Berries are one of nature’s most nutrient-dense foods. I try to get berries into our meals regularly during the summer months, and store up on frozen berries for the months when they are not in season. Because strawberries are #1 on the EWG Dirty Dozen list, I don’t use them often. During fall and the winter months, I stock up on cranberries.
Berries provide powerful benefits to our health. Here is what I learned from SuperFoods Rx: Fourteen Foods That Will Change Your Life, Steven Pratt MD, and supplemented by other sources.
- Heart health: Blueberry’s fiber, potassium, folate, vitamin C, vitamin B6 and phytonutrient content, coupled with its lack of cholesterol all support heart health. The fiber in blueberries helps lower the total amount of cholesterol in the blood and decrease the risk of heart disease. A recent study, suggests that berries may reduce the risk of heart disease, due to their high content of anthocyanins. Anthocyanins are part of a sub-class of flavonoids (natural plant chemicals), which may help counter plaque buildup and improve cardiovascular health. According to the study, women who eat three or more servings a week of blueberries or strawberries may reduce their risk of heart disease
- Mental health: Population-based studies have shown that consumption of blueberries can reduce the risk of cognitive declineas well as Parkinson’s disease. Blueberries in particular may improve motor skills and reverse age-related short-term memory loss, and may also protect the brain from stroke damage.
- Digestive health; rich in pectin (a soluble fiber) blueberries relieve both diarrhea and constipation.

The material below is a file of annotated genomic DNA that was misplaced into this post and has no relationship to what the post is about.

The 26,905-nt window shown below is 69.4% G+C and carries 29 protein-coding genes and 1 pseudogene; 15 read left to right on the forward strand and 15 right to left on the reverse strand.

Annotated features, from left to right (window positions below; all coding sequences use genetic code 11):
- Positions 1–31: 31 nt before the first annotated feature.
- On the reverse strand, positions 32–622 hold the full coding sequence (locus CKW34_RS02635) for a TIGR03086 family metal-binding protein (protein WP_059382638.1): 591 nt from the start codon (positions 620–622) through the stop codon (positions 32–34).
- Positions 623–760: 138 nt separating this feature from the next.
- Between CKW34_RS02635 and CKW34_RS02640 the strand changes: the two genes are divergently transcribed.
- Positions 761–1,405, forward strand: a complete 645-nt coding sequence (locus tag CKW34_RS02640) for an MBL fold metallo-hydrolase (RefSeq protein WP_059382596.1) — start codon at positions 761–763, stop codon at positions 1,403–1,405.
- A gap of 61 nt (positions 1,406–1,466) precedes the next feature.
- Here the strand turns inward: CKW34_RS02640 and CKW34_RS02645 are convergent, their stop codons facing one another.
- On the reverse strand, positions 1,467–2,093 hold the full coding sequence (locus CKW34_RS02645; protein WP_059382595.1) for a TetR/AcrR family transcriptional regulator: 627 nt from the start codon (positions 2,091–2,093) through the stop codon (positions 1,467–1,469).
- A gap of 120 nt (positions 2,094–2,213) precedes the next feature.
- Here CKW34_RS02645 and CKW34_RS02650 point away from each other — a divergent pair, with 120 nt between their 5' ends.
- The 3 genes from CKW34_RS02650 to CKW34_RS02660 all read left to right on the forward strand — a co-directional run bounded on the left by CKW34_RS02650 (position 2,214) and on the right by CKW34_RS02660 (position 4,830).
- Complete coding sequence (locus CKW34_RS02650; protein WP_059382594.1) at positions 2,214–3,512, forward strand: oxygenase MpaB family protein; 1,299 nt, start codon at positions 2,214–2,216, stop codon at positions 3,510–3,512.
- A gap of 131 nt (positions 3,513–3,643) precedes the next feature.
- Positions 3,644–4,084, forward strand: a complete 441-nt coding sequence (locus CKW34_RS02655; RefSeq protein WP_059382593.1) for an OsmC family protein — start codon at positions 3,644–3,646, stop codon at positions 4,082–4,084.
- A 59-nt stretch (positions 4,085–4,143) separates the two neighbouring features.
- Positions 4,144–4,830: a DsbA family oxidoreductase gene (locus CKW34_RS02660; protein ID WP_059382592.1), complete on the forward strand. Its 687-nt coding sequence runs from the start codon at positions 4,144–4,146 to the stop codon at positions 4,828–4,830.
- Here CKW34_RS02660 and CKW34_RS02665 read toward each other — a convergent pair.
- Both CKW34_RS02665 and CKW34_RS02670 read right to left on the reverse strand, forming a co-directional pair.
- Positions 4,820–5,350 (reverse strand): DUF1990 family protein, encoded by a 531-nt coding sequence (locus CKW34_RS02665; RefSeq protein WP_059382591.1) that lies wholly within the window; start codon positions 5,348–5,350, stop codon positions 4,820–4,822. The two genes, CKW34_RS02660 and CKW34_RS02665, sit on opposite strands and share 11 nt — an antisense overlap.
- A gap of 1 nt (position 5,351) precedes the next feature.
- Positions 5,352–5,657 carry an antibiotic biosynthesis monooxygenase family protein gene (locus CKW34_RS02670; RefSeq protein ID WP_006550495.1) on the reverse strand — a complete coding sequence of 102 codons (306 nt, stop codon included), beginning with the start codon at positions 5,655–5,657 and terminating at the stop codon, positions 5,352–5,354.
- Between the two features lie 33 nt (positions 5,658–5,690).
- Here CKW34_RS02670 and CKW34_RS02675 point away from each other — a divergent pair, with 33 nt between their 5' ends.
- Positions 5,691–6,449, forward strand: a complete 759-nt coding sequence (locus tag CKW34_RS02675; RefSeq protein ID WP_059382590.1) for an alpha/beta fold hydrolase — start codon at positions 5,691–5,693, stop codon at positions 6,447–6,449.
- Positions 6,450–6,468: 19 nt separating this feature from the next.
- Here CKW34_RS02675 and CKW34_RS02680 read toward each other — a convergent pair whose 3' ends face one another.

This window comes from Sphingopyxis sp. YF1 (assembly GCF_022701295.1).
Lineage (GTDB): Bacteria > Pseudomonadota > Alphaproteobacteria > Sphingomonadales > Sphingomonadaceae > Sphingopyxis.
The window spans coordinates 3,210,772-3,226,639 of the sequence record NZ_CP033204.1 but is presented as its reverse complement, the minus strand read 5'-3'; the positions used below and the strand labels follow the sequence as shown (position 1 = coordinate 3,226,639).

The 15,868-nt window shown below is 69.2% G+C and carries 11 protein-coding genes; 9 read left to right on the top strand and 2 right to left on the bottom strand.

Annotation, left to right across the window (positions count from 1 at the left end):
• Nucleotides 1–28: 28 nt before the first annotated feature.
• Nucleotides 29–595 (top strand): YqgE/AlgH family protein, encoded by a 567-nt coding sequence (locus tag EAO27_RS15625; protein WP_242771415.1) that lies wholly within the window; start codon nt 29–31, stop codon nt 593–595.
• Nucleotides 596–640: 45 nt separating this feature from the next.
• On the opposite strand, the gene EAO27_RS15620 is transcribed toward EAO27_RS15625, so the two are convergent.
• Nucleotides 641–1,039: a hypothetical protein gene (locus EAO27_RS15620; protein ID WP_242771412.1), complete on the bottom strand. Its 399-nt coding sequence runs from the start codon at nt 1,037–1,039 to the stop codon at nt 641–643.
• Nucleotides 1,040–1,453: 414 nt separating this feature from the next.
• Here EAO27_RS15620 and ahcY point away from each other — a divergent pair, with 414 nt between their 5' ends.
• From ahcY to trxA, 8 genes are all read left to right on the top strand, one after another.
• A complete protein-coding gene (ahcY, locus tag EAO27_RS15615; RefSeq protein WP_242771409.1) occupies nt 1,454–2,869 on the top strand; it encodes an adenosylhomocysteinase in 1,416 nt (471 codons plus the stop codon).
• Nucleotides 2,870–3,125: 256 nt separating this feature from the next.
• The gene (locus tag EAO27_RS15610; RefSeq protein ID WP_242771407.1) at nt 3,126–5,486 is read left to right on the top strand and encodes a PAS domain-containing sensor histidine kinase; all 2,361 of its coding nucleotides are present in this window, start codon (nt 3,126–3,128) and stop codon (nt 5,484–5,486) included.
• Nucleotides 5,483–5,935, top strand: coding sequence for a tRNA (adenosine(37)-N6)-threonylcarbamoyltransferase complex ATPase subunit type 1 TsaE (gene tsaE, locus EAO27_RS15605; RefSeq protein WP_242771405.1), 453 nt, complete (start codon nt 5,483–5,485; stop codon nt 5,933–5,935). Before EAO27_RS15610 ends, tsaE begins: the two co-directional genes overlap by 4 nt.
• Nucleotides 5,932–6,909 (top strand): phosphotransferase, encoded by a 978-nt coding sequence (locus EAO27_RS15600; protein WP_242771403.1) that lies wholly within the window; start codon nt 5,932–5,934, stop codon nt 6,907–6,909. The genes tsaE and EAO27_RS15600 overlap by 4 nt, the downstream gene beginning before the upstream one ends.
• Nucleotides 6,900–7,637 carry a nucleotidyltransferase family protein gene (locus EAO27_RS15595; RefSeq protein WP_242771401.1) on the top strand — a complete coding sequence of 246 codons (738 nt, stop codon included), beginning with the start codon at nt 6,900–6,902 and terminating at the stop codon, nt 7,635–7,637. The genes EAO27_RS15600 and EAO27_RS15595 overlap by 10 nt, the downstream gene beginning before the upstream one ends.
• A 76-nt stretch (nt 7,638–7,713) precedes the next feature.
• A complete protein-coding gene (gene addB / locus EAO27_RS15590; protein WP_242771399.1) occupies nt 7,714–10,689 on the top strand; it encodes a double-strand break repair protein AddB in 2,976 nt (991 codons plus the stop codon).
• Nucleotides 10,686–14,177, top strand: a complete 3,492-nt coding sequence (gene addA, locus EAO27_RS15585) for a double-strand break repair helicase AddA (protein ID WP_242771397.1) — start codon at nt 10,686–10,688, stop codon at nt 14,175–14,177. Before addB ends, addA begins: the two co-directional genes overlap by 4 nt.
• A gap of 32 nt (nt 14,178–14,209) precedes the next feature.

- Anti-aging benefits: Berries seemed to slow and even reverse many of the degenerative diseases associated with an aging brain.
- Research suggests berries have anti-cancer properties. Blueberries provide another antioxidant known as ellagic acid. Research suggests this antioxidant blocks the metabolic pathways that can promote cancer. Various studies demonstrated that people who consume fruits with the most ellagic acid were three times less likely to develop cancer than those who consume little or no dietary ellagic acid. Increased blood levels of antioxidants have been shown to favorably modify incidences of blood cancer
Blueberries combine more powerful disease-fighting antioxidants than any other fruit or vegetables. Just one serving of blueberries provides as many antioxidants as five servings of carrots, apples, broccoli or squash.
The power of blueberries is in their incredibly high levels of antioxidant phytonutrients (plant chemicals). Blueberries, particularly wild blueberries, have at least five different anthocyanins (a plant chemical) giving blueberries powerful antioxidant and anti-inflammatory abilities. Anthocyanin also works synergistically with vitamin C and other key antioxidants. They strengthen the capillary system by promoting the production of quality collagen – the building block of tissues. This subclass of flavonoids also promotes vasodilatation and has an aspirin-like effect on blood clot formation, making berries important for heart health.
Scientific studies reaffirm the basis for many remedies known from traditional therapeutic use of grapes and berry products in folk medicine.
For more health empowerment:
The consumption of blueberries and strawberries is associated with delayed cognitive aging by as much as 2.5 years
Blueberry consumption may double the population of our cancer fighting immune cells, and the spices cardamom and black pepper may boost their activity
Some of my “berry” favorite recipes